Enrile, in his rejoinder, said then that it was unfair for Ferrer to say that certain senators and congressmen were maintaining “private armies” without naming names. The Comelec chairman, said Enrile, should furnish the defense department with a list of politicians who were maintaining “private armies” so that it could be used as basis for action.
Unperturbed, Ferrer took up the challenge and did not only identify some of the alleged “political warlords” by name but also directed the PC as Comelec deputies to arrest and investigate the members of their so-called “private armies” why they had firearms in their possession.
Following Ferrer’s issuance of orders to the PC chief then to go after politicians with “private armies” whom he identified, several congressmen threatened to sue him for his allegedly “false accusations.”
Let them sue! said Ferrer, unfazed.
None of the congressmen dared to go to court.
And now, after almost two years, here we go again on “political warlords” and their “private armies.” No less than President Marcos himself has taken cognizance of “the reported activities of so-called private armies” which “have contributed to the erosion of confidence in and respect for public authority.” The President, in his State-of-the-Nation address, was obviously referring to the “political warlords” when he alluded to “certain politicians who have placed personal power and ambition above the public service…”
Why doesn’t Enrile challenge his boss to name them? Instead, it was Senate Minority Floor Leader Gerardo Roxas, LP president, who challenged the Chief Executive to name and prosecute the politicians who have been maintaining “private armies” and misusing local police forces.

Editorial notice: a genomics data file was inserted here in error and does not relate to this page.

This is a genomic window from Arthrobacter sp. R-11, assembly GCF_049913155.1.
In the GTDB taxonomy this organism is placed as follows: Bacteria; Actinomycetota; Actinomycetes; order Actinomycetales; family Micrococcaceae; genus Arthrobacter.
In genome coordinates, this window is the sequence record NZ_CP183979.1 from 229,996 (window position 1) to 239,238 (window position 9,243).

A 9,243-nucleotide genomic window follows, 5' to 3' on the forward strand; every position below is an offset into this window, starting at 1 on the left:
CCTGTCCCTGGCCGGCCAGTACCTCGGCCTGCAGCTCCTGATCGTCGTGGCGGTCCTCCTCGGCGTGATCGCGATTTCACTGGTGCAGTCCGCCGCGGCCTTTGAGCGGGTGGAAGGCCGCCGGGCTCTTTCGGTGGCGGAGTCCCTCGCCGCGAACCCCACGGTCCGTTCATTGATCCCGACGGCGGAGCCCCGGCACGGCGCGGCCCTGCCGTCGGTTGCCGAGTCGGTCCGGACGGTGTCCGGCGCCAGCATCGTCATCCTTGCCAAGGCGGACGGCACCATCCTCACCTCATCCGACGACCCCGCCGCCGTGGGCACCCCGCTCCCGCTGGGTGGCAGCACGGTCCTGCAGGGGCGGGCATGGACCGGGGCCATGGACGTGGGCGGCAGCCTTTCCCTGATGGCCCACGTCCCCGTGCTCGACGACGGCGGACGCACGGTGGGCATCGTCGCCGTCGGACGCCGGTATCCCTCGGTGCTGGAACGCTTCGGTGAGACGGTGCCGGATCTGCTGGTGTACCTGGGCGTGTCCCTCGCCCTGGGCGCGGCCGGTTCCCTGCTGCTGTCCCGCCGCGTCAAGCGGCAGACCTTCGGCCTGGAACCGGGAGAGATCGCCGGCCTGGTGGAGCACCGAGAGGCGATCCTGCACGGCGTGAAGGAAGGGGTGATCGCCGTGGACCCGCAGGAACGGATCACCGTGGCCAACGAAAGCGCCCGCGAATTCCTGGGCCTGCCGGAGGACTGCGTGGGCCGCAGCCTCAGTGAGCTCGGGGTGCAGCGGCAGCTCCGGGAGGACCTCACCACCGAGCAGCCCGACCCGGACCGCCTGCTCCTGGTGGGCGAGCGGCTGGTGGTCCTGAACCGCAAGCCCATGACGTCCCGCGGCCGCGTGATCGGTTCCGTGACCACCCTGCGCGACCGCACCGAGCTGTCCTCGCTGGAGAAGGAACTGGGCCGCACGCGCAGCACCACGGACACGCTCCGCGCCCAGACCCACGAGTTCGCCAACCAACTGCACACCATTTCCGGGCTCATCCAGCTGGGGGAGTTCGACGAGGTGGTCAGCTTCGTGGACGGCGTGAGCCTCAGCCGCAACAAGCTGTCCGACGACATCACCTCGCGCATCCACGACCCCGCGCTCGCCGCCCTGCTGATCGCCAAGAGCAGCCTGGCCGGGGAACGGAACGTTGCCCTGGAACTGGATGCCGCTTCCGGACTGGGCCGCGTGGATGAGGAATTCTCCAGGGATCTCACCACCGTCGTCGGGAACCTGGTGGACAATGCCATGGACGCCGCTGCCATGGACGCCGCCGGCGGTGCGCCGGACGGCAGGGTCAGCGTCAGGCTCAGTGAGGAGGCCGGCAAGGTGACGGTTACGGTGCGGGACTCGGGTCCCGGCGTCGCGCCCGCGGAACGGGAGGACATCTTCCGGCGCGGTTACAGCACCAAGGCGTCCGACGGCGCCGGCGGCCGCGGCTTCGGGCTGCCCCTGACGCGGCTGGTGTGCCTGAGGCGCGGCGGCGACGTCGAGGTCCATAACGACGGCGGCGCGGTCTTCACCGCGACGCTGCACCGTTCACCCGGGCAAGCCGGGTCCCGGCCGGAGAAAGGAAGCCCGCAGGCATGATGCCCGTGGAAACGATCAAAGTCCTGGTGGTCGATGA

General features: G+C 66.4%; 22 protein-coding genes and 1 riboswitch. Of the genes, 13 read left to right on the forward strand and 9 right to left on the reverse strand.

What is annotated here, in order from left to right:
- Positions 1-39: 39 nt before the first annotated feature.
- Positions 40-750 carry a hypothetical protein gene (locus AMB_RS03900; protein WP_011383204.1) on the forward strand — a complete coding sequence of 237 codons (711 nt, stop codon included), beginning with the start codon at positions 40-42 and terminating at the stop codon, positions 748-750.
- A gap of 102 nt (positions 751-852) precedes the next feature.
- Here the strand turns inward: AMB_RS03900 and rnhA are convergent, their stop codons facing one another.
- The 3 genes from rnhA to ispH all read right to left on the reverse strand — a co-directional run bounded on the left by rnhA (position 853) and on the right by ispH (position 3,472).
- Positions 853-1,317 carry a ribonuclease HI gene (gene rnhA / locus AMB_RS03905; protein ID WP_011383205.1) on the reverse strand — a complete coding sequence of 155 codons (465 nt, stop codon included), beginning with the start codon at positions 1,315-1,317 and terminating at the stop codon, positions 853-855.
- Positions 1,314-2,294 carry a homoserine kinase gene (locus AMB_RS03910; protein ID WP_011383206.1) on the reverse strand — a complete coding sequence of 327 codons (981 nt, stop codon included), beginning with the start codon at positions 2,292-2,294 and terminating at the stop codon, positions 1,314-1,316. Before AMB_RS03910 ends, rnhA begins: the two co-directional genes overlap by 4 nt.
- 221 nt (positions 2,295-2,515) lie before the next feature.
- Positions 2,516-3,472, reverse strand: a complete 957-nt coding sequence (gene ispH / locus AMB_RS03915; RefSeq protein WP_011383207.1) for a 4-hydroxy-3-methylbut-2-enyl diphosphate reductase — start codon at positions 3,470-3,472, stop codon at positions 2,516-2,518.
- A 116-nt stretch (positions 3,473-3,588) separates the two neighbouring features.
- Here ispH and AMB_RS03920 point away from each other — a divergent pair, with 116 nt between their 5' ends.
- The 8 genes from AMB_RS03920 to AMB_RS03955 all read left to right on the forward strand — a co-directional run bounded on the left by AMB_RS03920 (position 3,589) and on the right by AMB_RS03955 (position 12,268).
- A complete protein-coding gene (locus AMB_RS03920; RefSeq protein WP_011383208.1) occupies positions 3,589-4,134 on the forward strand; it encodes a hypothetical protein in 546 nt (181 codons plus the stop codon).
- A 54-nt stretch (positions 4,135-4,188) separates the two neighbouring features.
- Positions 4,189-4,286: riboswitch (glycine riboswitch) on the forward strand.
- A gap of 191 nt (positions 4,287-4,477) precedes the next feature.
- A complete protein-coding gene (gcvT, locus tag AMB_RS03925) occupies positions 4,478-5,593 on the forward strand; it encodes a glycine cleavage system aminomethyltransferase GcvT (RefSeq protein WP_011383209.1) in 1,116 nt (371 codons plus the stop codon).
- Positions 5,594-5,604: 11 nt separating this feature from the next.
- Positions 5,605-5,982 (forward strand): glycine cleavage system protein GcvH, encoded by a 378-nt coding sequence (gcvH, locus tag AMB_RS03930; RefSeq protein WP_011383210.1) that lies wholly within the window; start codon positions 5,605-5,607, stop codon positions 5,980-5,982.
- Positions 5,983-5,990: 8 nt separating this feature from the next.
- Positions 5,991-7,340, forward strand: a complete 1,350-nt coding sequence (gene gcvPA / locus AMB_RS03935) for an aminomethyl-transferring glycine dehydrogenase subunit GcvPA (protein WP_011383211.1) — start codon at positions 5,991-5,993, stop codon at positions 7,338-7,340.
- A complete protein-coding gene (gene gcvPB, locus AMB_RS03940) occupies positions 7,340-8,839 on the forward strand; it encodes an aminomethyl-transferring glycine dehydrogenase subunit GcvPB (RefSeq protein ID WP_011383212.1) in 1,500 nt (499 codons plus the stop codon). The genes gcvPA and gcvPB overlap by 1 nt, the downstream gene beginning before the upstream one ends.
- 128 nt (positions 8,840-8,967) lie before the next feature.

“Having mentioned them,” said Roxas, “and being aware of the situation as President of the country, Mr. Marcos should name names and go after these politicians who have perverted our police forces and brought about a deterioration of the peace and order situation.”
The Opposition leader likewise denounced “the laxity in the enforcement of the parole law and the release of Muntinlupa convicts which often result in the commission of more crimes.”
At this writing, Brig. Gen. Fidel V. Ramos, the new PC chief, was reported to have directed all PC provincial commanders to disband the “private armies” of all “political warlords” in their respective territorial jurisdictions. The provincial commanders were further ordered to go after all persons known to be in possession of loose firearms.
Ramos issued the order at the behest of Enrile during a peace and order briefing in the Third PC Zone headquarters in Cebu City. The defense secretary and the PC chief, who were on an inspection tour of the Visayan provinces, were told by zone intelligence officers of the high incidence of crime in the Visayas. They were likewise told that Danao City in Cebu is fast becoming famous as a manufacturing center for hand-crafted paltiks.
At about the same time, Brig. Gen. Tomas Diaz, First PC Zone commander, also ordered the immediate disbandment of a “private army” based in Macabebe, Pampanga. This particular “private army” is supposed to be equipped with government-issued firearms. Until recently, the “private army” was operating an armored vehicle which belonged to the PC.
The existence of the “private army” in Macabebe was brought to the attention of the First PC Zone commander in the course of his courtesy call on Pampanga Gov. Brigidio Valencia at the provincial capitol in San Fernando. Earlier, Diaz ordered the 19 PC provincial commanders within the zone to break up all “private armies” in their respective jurisdictions.
Having finally become aware of the existence of so-called “private armies,” Enrile may be asked if he is really sincere about or capable of disbanding them.